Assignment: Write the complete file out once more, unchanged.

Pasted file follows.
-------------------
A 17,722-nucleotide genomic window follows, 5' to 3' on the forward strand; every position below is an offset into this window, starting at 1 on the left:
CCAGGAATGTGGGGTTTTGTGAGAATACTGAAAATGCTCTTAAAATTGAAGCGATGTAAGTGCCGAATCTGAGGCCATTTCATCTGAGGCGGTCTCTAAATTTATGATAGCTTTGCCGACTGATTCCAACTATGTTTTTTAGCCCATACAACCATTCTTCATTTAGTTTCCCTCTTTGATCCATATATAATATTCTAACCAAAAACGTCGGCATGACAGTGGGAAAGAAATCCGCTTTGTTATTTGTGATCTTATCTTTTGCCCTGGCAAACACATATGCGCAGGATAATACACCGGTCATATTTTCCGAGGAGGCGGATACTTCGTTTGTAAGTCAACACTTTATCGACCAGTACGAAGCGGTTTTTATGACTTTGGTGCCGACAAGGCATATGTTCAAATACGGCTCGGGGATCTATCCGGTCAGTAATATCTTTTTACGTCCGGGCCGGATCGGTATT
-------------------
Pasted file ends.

A 17,722-nucleotide genomic window follows, 5' to 3' on the forward strand; every position below is an offset into this window, starting at 1 on the left:
CCAGGAATGTGGGGTTTTGTGAGAATACTGAAAATGCTCTTAAAATTGAAGCGATGTAAGTGCCGAATCTGAGGCCATTTCATCTGAGGCGGTCTCTAAATTTATGATAGCTTTGCCGACTGATTCCAACTATGTTTTTTAGCCCATACAACCATTCTTCATTTAGTTTCCCTCTTTGATCCATATATAATATTCTAACCAAAAACGTCGGCATGACAGTGGGAAAGAAATCCGCTTTGTTATTTGTGATCTTATCTTTTGCCCTGGCAAACACATATGCGCAGGATAATACACCGGTCATATTTTCCGAGGAGGCGGATACTTCGTTTGTAAGTCAACACTTTATCGACCAGTACGAAGCGGTTTTTATGACTTTGGTGCCGACAAGGCATATGTTCAAATACGGCTCGGGGATCTATCCGGTCAGTAATATCTTTTTACGTCCGGGCCGGATCGGTATT